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Poisonous Plants

Poisonous Plants And Harmful Substances to Pets

There are many beautiful flowers that contain toxic substances or poisonous plants to pets.
indoor-plant-cat
 

Indoors

Avoid house plants that are known for being harmful to pets or keep them
out of reach.

If your cat loves plants, you can buy oat grass or catnip plant which is cat friendly.

Your dog is best to be supervised next to indoor plants, apart from the potential hazard, you do not want your plant destroyed.

cat-outdoor-plants

 

Outdoors

Most pets love to chew on plants and grass.

It may not be practical to control your pet in the garden.  Certainly it will would take the fun out running free.

Grass is not harmful as such, however if treated with chemicals like Evergreen and Weedkiller, it can be lethal for your cat and dog.

When walking the dog in the woods or country side, prevent your dog from eating wild mushrooms.

Most harmful plants to humans, are more so to pets.  If in doubt, leave them out!

If your pet is experiencing vomiting, diarrhea, foaming salivation or difficulty in breathing, take your pet to the Vet immediately. 

cat-plants

 

In case the poisonous substance was ingested in front of you, take a sample with you to show the Vets.  It may help them understand what they are dealing with faster.

There are over 700 plants with toxic substances to your cat and dog. 

These are the most common harmful plants:
Aloe Vera, Amarylis, Azale,  Begonia, Carnation, Chrysanthemums, Daffodil, Lilies, Ivy, Hosta, Morning Glory, Rhododendron, Tomato Plant, Tulips and Yew.

There are also foods that are toxic to pets:

Avocado, alcohol, bread (specially yeast dough), chives, chocolate (made for human consumption), coffee, garlic, grapes, milk, most nuts, onions and raisins.
Even sugar free sweets can be harmful like xylitol or aspartame, a chemical sweetener also known as amino sweet, causing cancer also for humans.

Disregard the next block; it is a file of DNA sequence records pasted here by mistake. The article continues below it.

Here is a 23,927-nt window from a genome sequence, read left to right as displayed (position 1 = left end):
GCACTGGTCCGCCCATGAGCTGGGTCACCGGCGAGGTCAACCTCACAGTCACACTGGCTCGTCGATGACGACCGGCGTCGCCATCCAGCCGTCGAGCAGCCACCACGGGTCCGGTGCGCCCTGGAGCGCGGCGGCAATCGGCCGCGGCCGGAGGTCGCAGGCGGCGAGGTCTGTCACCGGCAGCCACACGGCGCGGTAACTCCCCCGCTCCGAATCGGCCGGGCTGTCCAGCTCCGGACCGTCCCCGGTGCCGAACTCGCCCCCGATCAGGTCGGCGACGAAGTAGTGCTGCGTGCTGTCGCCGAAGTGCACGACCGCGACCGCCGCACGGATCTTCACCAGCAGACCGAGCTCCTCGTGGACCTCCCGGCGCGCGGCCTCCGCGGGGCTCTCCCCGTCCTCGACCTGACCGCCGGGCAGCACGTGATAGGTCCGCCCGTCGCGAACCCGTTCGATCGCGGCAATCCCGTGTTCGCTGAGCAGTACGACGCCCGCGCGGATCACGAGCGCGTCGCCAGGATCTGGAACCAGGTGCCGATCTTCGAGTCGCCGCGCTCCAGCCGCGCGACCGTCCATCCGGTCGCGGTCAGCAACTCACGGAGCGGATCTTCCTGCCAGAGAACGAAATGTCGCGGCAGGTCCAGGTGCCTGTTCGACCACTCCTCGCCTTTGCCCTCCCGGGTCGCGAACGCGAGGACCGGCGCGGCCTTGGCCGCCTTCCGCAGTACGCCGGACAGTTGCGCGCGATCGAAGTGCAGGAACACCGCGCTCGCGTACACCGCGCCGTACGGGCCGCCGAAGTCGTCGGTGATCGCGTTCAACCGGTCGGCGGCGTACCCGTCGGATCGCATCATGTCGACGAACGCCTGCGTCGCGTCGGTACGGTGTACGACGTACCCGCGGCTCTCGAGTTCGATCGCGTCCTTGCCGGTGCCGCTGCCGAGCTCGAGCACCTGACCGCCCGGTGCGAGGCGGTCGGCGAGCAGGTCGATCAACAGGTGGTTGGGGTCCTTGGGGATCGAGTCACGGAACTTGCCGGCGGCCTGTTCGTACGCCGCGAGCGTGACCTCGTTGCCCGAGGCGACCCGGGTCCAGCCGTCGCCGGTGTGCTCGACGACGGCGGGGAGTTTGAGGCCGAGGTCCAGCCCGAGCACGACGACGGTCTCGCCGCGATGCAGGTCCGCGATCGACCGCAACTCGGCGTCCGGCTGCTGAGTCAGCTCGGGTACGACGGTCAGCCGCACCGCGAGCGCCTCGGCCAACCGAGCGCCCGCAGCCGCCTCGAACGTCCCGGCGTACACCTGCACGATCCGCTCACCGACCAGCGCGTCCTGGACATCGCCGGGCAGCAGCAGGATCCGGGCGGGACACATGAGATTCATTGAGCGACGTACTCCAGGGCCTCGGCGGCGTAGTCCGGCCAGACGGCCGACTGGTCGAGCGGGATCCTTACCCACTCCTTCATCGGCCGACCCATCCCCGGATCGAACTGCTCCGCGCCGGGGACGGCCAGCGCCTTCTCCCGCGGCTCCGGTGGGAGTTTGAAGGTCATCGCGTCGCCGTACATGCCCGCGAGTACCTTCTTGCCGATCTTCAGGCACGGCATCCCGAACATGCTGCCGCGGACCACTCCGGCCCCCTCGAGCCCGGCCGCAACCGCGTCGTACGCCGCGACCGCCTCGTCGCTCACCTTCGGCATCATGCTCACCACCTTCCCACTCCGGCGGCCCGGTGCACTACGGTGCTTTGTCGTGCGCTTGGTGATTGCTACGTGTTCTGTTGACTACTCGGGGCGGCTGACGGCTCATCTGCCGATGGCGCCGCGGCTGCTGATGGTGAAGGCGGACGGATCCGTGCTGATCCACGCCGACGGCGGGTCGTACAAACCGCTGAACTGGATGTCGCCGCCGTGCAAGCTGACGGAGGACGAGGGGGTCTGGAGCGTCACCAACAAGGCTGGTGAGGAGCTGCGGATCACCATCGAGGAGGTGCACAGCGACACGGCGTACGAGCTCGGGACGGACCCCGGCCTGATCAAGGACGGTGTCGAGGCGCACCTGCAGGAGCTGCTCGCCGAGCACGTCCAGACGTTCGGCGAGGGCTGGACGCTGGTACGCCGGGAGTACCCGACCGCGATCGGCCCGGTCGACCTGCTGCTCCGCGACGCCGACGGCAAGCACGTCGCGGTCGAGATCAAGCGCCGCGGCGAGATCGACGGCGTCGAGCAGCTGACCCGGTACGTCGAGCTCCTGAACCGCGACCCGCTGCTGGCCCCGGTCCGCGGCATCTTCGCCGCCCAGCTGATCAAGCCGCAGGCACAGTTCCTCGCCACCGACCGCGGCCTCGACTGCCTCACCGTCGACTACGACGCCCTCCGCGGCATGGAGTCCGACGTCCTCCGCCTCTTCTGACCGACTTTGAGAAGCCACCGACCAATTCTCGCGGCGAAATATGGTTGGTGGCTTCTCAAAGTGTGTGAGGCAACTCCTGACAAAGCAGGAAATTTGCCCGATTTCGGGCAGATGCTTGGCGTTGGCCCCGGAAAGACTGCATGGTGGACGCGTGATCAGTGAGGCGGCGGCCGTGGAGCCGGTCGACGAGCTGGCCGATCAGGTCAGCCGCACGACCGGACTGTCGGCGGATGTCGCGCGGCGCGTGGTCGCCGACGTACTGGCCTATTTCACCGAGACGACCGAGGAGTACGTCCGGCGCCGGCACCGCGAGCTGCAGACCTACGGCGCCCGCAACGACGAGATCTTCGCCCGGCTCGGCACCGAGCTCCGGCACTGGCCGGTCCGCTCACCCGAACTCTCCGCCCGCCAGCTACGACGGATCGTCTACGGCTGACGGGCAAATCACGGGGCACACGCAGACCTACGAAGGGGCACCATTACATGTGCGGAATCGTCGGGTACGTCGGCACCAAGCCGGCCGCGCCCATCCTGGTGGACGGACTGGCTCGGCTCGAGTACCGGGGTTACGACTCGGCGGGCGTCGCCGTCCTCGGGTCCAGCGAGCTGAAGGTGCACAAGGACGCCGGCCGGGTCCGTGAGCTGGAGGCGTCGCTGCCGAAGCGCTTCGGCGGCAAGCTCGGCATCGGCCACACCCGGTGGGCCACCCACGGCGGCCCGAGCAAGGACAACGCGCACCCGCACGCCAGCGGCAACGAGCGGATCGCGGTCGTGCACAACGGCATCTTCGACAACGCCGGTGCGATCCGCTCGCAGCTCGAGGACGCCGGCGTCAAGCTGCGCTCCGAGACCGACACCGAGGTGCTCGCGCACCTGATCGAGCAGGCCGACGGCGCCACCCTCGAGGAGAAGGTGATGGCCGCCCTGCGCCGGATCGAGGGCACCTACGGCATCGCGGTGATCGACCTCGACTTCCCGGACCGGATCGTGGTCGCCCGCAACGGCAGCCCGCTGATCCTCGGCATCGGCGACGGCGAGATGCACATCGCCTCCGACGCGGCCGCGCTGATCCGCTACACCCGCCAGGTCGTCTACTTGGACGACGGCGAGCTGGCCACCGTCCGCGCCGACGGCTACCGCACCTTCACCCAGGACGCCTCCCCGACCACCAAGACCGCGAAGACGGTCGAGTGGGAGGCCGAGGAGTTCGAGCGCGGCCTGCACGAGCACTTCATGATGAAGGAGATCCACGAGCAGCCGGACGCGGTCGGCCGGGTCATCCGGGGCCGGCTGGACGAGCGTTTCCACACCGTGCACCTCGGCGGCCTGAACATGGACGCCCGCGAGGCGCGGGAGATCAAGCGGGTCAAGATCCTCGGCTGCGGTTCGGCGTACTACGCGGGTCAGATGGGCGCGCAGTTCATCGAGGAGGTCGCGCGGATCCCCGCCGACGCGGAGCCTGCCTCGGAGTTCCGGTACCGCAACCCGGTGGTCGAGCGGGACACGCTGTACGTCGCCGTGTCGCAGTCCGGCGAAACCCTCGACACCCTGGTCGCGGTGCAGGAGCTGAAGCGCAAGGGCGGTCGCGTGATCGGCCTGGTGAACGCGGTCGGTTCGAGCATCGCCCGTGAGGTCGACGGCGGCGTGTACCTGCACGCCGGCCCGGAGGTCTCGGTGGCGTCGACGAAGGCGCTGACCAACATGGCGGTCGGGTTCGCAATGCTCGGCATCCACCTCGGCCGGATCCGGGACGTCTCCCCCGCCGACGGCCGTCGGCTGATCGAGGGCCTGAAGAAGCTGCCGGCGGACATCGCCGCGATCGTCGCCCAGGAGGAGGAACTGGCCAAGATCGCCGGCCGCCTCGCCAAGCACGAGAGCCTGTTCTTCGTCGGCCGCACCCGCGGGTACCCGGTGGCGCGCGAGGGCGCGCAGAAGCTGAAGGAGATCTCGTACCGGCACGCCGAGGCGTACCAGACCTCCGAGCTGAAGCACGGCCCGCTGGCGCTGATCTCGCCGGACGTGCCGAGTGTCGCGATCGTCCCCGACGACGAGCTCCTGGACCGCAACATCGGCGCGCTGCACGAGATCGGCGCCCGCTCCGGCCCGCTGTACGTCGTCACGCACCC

For an extensive list of Harmful or Poisonous Plants from the Humane Society click here

 

Home products that are toxic to pets:


Anti-freeze (ethylene glycol), weed killer, cleaning products containing phenol or Lysol disinfectant, plug in air freshener, spray air freshener, fly killer spray, mothballs, bleach, potpourri, human medicine, pesticides, flea control designed for other species, paint, nail polish, deodorant, petrol and shoe polish amongst the most common household products.

Most poisoning incidents can be avoided by keeping harmful substances away from pets or by simply using a different product.

It is not all about poisonous plants.
Pet owners are becoming more aware of cruelty free products and fortunately choosing to share consumer responsibility by choosing alternative products.
However, more  people need to get involved.  Ignoring the issue is no longer an option.

Animal welfare should go beyond our pets at home.
It is a sad reality that whilst our pets are pampered at home, other rabbits, cats and dogs are still being subjected to lab testing for cosmetic manufacturers.
Whilst one person cannot change the world, collectively consumer choice will eventually dictate product demand and persuade retailers to respond accordingly.

There is a way in which everyone can help:
Perhaps when next time you are shopping for shampoo, soap, perfume, other cosmetics or even washing up liquid, you consider buying alternative products which display the bunny sign as these products are not tested on animals.
Look out for the label BUAV approved companies which support cruelty free products.

Pharmaceutical Manufacturers are responsible for a big part of animal testing in the name of science.  Despite testing on animals  not offering guarantee the safety for human consumption, modern medicine still allows this.

Be aware of Cancer Research Charities that sponsor animal testing experiments in the name of medicine.

There is another alternative with Dr. Hadwen Trust, cancer research is now available and progressing well without having to test on animals.

Dame Judi Dench is the new patron for this humane research trust.  Consider donating to them instead, to find out more about Dr Hadwen Trust click here